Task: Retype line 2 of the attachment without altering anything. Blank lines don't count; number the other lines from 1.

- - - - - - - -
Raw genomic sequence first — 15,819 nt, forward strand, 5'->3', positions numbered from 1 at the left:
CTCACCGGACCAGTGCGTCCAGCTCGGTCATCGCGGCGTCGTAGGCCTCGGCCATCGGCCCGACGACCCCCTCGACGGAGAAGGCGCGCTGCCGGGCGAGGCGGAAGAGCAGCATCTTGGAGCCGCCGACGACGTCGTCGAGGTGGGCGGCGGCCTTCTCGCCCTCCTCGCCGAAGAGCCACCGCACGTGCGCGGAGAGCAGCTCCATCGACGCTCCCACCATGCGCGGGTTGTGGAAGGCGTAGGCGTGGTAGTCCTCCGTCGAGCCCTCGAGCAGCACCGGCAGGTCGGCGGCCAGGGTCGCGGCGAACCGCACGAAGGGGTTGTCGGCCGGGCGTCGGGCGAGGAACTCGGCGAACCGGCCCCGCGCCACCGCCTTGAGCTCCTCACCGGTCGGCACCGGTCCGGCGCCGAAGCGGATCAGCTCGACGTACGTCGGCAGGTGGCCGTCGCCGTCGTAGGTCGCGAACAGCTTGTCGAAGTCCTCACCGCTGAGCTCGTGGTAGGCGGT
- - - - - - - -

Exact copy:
CTCACCGGACCAGTGCGTCCAGCTCGGTCATCGCGGCGTCGTAGGCCTCGGCCATCGGCCCGACGACCCCCTCGACGGAGAAGGCGCGCTGCCGGGCGAGGCGGAAGAGCAGCATCTTGGAGCCGCCGACGACGTCGTCGAGGTGGGCGGCGGCCTTCTCGCCCTCCTCGCCGAAGAGCCACCGCACGTGCGCGGAGAGCAGCTCCATCGACGCTCCCACCATGCGCGGGTTGTGGAAGGCGTAGGCGTGGTAGTCCTCCGTCGAGCCCTCGAGCAGCACCGGCAGGTCGGCGGCCAGGGTCGCGGCGAACCGCACGAAGGGGTTGTCGGCCGGGCGTCGGGCGAGGAACTCGGCGAACCGGCCCCGCGCCACCGCCTTGAGCTCCTCACCGGTCGGCACCGGTCCGGCGCCGAAGCGGATCAGCTCGACGTACGTCGGCAGGTGGCCGTCGCCGTCGTAGGTCGCGAACAGCTTGTCGAAGTCCTCACCGCTGAGCTCGTGGTAGGCGGT